Blockchain 2.0: Smart Contracts

The new key-concept is Smart Contracts, small computer programs that “live” in the blockchain. They are autonomous computer programs that execute automatically and conditions defined beforehand such as the facilitation, verification, or enforcement of the performance of a contract. One significant advantage this technology offers is the blockchain making it impossible to tamper or hack Smart Contracts. So Smart Contracts reduce the cost of verification, execution, arbitration, and fraud prevention and allow clear contract definition overcoming the moral hazard problem.

Most prominent in this field is the Ethereum Blockchain?—?with its aim at allowing the implementation of Smart Contracts.

Ethereum’s Scripting Language is the Solidity. The Ethereum programming language Solidity is currently being integrated with formal verification tools. Formal verification is the application of mathematical analysis by computer programs on other computer programs.

The Ethereum blockchain shares significant similarities with the Bitcoin blockchain. Transactions are appended in both networks via a proof-of-work consensus mechanism. The proof-of-work consensus is a computational exercise undertaken by the participants of the Ethereum network to create new blocks of transactions via a process called mining. In Ethereum, two kinds of accounts can be created. The first is called an externally owned account(EOA), which is similar to a bitcoin account that stores an amount of currency. Transactions between two EOAs is the same as a bitcoin transaction between two wallets. Ethereum has a second-kind of account called a contract. A contract account stores the code of the contract and has its own data storage.

Furthermore, a transaction from an EOA to another EOA transfers a quantity of Ether. A transaction to a contract account runs the contract code. The contract code can read the code, amount of ether, and write to its own storage. More importantly, the contract can send a transaction to another contract account. When a contract executes its code, it can create another contract as well.

When looking at using blockchain in the enterprise world, the very safeguards that ensure the integrity of public blockchain networks, bring about scalability problems.

All transactions, smart contract code (bytecode), and state are typically in the clear—visible to anyone who joins the network. This may be desirable in the cryptocurrency/public DApps world, but not in the enterprise world.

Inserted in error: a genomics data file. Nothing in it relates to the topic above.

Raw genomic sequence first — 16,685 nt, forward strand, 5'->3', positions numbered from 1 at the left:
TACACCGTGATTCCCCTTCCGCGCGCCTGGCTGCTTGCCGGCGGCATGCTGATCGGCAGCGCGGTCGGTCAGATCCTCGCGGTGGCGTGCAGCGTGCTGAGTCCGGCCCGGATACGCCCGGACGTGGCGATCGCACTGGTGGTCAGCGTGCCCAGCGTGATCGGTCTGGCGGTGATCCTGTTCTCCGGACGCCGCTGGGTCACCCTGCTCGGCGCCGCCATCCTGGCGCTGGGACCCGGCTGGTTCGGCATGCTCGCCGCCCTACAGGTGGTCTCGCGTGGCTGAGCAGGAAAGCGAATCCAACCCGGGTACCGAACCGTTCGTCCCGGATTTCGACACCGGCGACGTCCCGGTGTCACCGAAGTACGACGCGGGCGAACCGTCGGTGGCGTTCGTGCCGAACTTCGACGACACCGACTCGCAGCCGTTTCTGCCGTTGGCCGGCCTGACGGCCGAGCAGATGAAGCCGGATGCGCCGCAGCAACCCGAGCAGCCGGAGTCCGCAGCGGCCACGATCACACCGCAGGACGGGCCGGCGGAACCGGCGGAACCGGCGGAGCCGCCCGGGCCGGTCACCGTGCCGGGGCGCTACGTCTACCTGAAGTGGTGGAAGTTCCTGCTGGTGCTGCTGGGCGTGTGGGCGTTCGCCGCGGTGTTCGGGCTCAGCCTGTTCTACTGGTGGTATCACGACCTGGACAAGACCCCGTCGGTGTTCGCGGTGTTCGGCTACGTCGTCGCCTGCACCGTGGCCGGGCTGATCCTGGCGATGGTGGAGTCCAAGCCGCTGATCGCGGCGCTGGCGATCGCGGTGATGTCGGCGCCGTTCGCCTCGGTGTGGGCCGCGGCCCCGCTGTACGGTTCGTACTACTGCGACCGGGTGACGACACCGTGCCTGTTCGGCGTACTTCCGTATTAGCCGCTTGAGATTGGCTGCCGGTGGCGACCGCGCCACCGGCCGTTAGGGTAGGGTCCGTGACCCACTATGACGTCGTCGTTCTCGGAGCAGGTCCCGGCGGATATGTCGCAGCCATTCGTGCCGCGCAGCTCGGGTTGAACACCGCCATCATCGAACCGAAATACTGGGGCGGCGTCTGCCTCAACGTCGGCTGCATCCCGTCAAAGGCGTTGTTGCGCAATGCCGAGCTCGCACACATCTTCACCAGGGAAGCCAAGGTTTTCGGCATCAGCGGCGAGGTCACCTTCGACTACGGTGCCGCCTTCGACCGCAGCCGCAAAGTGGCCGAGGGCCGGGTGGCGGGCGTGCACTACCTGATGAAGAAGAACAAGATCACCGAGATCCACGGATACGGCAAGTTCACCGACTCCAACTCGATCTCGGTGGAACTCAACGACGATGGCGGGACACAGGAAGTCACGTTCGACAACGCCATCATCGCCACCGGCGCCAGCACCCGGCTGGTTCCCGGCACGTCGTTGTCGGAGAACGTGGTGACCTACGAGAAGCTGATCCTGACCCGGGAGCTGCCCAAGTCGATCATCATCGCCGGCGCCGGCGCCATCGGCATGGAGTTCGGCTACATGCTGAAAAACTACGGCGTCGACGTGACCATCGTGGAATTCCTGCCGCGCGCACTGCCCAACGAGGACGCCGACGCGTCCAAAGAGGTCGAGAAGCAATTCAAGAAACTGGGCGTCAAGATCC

Large enterprises have become accustomed, over the last few decades, to building out the secure, reliable, high-performance infrastructure that they manage, to run their critical business applications and systems.

 

Blockchain

Evolution

Blockchain 2.0
Subject Smart Contracts
Applications Ethereum, Corda, Hyperledger…
Applicability Multiple  Linked Blockchains
Taxonomy Public, Private, Consortiums
Consensus Concepts PoW, PoS, DPoS, PoI ,PoV..
 Source User Choice
Challenges Scalability, Halting Problem, Security,

Delivery Based Timeline, DAO Challenges

 

The Ethereum blockchain shares significant similarities with the Bitcoin blockchain.

Transactions are appended in both networks via a proof-of-work consensus mechanism. The proof-of-work consensus is a computational exercise undertaken by the participants of the Ethereum network to create new blocks of transactions via a process called mining. In Ethereum, two kinds of accounts can be created. The first is called an externally owned account(EOA), which is similar to a bitcoin account that stores an amount of currency. Transactions between two EOAs is the same as a bitcoin transaction between two wallets. Ethereum has the second kind of account called a contract. A contract account stores the contract’s code and has its own data storage. A transaction from an EOA to another EOA transfers a quantity of Ether. A transaction to a contract account runs the contract code. The contract code has the ability to read the code, amount of ether, and write to its own storage. More importantly, the contract can send a transaction to another contract account. When a contract executes its code, it can create another contract as well.

When looking at using blockchain in the enterprise world, the very safeguards that ensure the integrity of public blockchain networks, bring about scalability problems.

All transactions, smart contract code (bytecode), and state are typically in the clear—visible to anyone who joins the network. This may be desirable in the cryptocurrency/public dApps world, but not in the enterprise world.

Large enterprises have become accustomed, over the last few decades, to building out the secure, reliable, high-performance infrastructure that they manage, to run their critical business applications and systems.

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September 4, 2019
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